Assume money not been handed over so the longer the saga goes on the weaker Lufthansa becomes.
    You could not make it up.

  • HAM76 says:

    Lufthansa… They tell us they have resumed normal service in Business when that excludes any alcoholic beverages. That’s after even in normal times only loading three miniatures of Gin, anyway. Only two lounges are open with waiting times that make Heathrow T5 security look like an all-fast track terminal.

    When the dust settles maybe we get back Deutsche BA for domestic flights in Germany if IAG makes it and Lufthansa doesn’t.

    • RWJ says:

      Genuinely curious as to why so many people are obsessed with in-flight alcohol service. Surely the point of Business is a larger seat, more storage, lower crew:pax ratio… rather than being a bar with wings?

      • Don says:

        Larger seat? W00t? I guess you’ve never been NEKked?

        What’s the crew there for then, to serve bottles of water? Or to ensure a speedy evacuation if it crashes?

      • HAM76 says:

        Because that is one of the few things left that differentiate business class. The seat on Lufthansa is the same as in economy. BA at least has a small table in the middle seats for drinks or your phone. LH has nothing like this, it’s just an empty middle seat. Crew is first serving business customers and then just continues to the back. So not dedicated crew members like BA has them, either. You do have more overhead storage if you are early. But board last and that storage has been used as an overflow for bags in economy.

        The other reason is simply that I like to have a drink in the evening when I’m done working. Of course, I could have a drink at home, but that is many hours later when I rather go to bed. The selection of non-alcoholic drinks is also rather uninspiring if you don’t care for sweet beverages or caffeine.

      • JohnG says:

        My wife doesn’t drink so obviously for her alcohol quantity and selection isn’t a consideration, but I don’t see why you’d think you know the motivations of all flyers when selecting business class. Travel short haul in Europe and you don’t get bigger seats in business for most carriers so if that was really critical Club Europe etc would be empty. Extra space is actually important to me, and so I don’t generally bother with business unless it gives more room.

        For me, business when I use it is trying to turn something relatively unpleasurable (travel by air in economy) into something at least reasonably enjoyable; little things like getting to try a reasonably rare Hibiki whisky on a JAL flight can really help to do that.

    • Lady London says:

      I’m thinking Vueling and Air Europa could do well out of this.
      The trouble is, I can see the German government blocking any acquisition of the wreckage of Lufthansa, anyway. Regardless of whether acquiring German airline and airport slots in Germany is, or is not, illegal under EU or international competition law.

      The single 79-year-old shareholder sounds like an experienced investor who’s taking a punt.
      Wonder how much, which outcome is going to cost the German taxpayer in the end ?

  • Mayfair Mike says:

    Thiele sold $1bn of some of his knorr bremse stake last night maybe to give himself more ammunition

  • Steve says:

    “the European Commission had made itself look stupid”. There’s a novelty.

    • J says:

      UK govt on the other hand… How’s their app coming along? If only they’d listened to the experts eh. I wouldn’t trust this govt with my health, let alone an app. Worst stats in Europe, what an achievement.

      • Don says:

        Can’t help yourself?

        If A is stupid, it doesn’t mean that B can’t be stupid too but neither should it be that they cancel each other out.

        • J says:

          Would you rather just deny this embarrassment around the app failure – and deny how badly the UK has performed? Many other countries now welcoming German tourists are (understandably) very hesitant to welcome British tourists, is that something to be celebrated?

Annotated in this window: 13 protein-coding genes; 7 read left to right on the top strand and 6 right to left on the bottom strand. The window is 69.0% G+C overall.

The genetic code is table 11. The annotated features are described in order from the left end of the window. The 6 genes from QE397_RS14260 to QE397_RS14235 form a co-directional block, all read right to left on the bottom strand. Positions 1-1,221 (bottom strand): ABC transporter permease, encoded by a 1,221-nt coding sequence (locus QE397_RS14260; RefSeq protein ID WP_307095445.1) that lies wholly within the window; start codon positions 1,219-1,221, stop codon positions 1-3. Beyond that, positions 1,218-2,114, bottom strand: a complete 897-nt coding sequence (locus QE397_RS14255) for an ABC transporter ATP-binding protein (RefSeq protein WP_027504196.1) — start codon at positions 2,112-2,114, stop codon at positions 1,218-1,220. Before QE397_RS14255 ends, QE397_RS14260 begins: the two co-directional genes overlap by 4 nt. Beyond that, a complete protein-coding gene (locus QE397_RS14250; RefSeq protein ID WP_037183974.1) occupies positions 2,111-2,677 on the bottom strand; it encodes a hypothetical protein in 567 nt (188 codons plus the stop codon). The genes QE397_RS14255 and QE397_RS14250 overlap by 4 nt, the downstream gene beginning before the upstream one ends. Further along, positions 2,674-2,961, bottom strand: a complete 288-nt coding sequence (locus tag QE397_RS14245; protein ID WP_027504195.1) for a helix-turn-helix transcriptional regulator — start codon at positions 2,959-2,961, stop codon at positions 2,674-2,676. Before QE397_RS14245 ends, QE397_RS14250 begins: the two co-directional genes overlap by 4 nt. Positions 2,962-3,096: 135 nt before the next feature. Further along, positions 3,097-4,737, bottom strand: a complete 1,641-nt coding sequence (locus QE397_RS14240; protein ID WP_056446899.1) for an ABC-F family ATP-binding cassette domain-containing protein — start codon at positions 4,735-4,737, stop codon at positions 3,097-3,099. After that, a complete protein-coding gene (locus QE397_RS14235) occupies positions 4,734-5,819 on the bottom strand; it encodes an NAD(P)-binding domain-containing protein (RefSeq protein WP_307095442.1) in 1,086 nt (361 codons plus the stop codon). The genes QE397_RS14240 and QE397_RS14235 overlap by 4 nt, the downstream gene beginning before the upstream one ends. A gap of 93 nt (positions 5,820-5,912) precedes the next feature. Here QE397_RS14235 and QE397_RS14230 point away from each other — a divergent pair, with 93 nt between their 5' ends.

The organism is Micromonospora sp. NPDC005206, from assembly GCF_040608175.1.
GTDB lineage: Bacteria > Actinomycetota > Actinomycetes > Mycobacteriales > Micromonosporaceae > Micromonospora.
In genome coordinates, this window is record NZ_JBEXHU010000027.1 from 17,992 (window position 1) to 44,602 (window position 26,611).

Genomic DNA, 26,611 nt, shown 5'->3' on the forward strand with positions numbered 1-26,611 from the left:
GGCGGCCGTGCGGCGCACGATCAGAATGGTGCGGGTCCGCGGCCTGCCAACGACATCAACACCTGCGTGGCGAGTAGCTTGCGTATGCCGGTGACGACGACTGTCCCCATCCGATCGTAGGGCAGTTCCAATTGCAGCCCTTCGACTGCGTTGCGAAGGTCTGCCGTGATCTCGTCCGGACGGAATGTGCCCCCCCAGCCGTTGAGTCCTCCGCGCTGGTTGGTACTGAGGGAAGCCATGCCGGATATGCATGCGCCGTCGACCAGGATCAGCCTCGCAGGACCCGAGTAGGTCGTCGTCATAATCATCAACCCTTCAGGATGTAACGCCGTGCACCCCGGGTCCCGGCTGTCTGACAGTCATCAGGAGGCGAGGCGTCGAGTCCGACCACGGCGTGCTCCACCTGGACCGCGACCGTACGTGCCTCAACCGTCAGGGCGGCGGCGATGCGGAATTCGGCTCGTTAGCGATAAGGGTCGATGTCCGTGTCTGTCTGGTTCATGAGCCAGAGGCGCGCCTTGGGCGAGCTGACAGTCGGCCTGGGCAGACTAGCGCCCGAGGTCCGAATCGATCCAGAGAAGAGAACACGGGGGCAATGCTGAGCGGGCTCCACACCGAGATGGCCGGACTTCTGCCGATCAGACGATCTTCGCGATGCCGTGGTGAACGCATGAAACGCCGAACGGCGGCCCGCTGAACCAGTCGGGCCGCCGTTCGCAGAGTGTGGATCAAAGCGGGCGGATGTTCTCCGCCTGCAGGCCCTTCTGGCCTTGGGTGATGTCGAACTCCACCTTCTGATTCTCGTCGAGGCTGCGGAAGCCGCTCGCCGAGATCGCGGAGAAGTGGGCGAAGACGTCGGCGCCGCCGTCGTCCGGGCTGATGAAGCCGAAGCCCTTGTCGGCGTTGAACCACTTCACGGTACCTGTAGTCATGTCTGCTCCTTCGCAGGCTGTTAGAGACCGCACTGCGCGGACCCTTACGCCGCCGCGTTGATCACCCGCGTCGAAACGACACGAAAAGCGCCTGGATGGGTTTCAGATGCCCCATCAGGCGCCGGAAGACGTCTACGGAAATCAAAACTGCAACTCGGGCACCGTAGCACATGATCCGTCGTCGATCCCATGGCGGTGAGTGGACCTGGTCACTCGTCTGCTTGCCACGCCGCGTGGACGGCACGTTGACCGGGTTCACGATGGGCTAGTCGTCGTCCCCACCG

• AJA says:

            J At least the UK government has changed direction. What is the point of continuing with something that doesn’t work?

            Meanwhile how’s Germany coping with the latest Covid outbreak at yet another abattoir?

            The plant near the city of Gütersloh owned by the meat-processing group Tünnies has been closed and 6,000 workers have been put in quarantine. Of the 1,050 tested on Tuesday, two thirds had contracted the virus. The case follows similar outbreaks at abattoirs in Germany and other countries in recent weeks and has fuelled fears that cold environments aid the spread of the virus.


            Unfortunately the rest of the article is behind a paywall.

          • marcw says:

            AJA, there will be many many many outbreaks. It’s important to keep them under control – Germany is showing a majestic way of dealing with the virus… you seem you don’t want to acknowledge.

          • AJA says:

            @ marcw I agree with you. I am not saying Germany isn’t doing well at containing this. I am saying that it still has outbreaks so isn’t as wonderful as J seems to be implying. J seems to think that the UK is terrible and Germany is so much better. I’m just pointing out that Germany isn’t as squeeky clean as he is implying.

          • J says:

            I didn’t comment on Germany being “squeaky clean” – I just said that lots of countries now welcoming visitors from Germany are wary of visitors from the UK. And even being British (albeit living abroad) I’d be wary of visitors from the UK (or Brazil, USA etc) right now!

          • Lady London says:

            @AJA the abattoirs have seen the same outbreaks other countries notably US and France.

            If cold helps it spread, then it looks like Australia and New Zealand banning people incoming have it right. As it’s their winter now.

            But that doesn’t bode well for Europe next winter when a possible second outbreak could spread rapidly in the cold if it starts. We were very lucky it was Feb-April (spring) before we saw it this time in UK/Europe.

  • Kip says:

    Maybe Elliott and Greybull should declare an interest. That should concentrate a few minds.

    • Doug M says:

      It wouldn’t and that’s LH’s win. They know no matter what the German gov will not let them fail and that no ‘outsider’ will be allowed to have too much say in matters. The German gov constantly hand win after to win to LH so there’s no expectation on their part of anything but more money and absolutely no strings attached to it.